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Wizard777 Donating Member (1000+ posts) Send PM | Profile | Ignore Sat Dec-15-07 07:42 AM
Response to Reply #12
13. If it will get drivers off the phone, off the sidewalk, and back on the road. Sure!
:headbang:
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annabanana Donating Member (1000+ posts) Send PM | Profile | Ignore Sat Dec-15-07 07:54 AM
Response to Reply #8
14. February 2001 ! I guess 9/11 didn't change that, at least.
This is completely unreported.
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spanone Donating Member (1000+ posts) Send PM | Profile | Ignore Sat Dec-15-07 07:56 AM
Response to Original message
15. you are suffering under the delusion that we have justice in america
this is not the case.
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Ravy Donating Member (1000+ posts) Send PM | Profile | Ignore Sat Dec-15-07 08:55 AM
Response to Reply #15
17. Obviously.
I just can't see what is to gain by bankrupting companies like that. That severely affects people's jobs and retirement benefits for people who had nothing to do with anything.

I don't work in that industry, nor have any stocks in any of it, but sometimes I think progressives are just as vindictive as anyone.

I certainly want the abuses to stop, to be able to criminally punish the people responsible, and to take away the illicit profit from the telecoms.

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spanone Donating Member (1000+ posts) Send PM | Profile | Ignore Sat Dec-15-07 08:58 AM
Response to Reply #17
18. to expect an industry to obey the law is not vindictiveness...break the law, pay the price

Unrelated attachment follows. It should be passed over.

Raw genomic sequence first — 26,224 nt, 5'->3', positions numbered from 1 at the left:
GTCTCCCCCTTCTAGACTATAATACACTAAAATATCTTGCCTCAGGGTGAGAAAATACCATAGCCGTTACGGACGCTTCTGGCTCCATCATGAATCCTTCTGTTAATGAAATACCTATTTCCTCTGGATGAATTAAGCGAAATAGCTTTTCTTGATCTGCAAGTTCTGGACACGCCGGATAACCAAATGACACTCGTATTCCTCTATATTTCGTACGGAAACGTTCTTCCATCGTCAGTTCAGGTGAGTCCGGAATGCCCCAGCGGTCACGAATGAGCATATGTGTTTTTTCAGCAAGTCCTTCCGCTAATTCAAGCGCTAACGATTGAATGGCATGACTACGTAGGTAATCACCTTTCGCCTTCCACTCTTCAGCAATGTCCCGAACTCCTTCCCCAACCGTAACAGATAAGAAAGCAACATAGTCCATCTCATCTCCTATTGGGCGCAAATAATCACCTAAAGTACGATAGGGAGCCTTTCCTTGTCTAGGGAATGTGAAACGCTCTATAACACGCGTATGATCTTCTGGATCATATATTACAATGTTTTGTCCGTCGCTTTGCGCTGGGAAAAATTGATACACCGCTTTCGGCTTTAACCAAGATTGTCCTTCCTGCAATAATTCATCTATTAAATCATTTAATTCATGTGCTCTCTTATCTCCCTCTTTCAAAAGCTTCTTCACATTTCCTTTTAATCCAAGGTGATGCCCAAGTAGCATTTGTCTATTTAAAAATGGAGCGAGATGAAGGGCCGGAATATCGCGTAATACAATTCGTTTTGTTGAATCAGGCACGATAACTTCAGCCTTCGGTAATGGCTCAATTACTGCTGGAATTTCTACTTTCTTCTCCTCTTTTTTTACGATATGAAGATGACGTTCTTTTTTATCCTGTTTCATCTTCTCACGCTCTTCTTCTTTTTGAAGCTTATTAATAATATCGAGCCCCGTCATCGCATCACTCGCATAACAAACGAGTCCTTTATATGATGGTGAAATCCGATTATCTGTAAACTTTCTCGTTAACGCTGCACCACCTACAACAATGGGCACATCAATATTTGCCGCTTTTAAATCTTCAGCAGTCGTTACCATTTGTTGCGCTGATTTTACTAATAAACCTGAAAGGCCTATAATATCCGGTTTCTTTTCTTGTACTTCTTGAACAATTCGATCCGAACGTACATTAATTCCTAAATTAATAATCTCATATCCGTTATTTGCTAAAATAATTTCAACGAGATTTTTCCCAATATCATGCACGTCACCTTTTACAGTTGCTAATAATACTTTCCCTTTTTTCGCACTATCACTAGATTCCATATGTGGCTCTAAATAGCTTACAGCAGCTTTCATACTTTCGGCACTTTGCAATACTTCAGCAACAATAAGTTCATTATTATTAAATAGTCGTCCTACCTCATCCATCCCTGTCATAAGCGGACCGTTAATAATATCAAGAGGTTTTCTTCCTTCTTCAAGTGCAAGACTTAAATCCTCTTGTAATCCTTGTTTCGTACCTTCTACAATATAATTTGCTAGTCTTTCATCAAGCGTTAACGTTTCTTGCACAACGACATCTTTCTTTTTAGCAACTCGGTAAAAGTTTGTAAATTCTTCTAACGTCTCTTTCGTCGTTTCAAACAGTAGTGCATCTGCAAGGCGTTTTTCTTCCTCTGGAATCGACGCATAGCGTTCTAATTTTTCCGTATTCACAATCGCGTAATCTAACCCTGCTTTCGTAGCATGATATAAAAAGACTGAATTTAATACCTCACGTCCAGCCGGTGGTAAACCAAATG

these companies would not be bankrupt for one second.
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Ravy Donating Member (1000+ posts) Send PM | Profile | Ignore Sat Dec-15-07 09:03 AM
Response to Reply #18
20. The rallying cry of the anti-immigration reform crowd... I hear ya.
We just need standard templates for talking points, where all we have to do is fill in a blank with different values if you are a Democrat or republican.

I am thinking more of the NEXT step, with the telecoms effectively having to protect the adminstration in an effort to protect themselves.
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lonestarnot Donating Member (1000+ posts) Send PM | Profile | Ignore Sat Dec-15-07 07:57 AM
Response to Original message
16. HELL NO! HELL NO!
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mmonk Donating Member (1000+ posts) Send PM | Profile | Ignore Sat Dec-15-07 09:00 AM
Response to Original message
19. Not me.
Nuremberg comes to mind.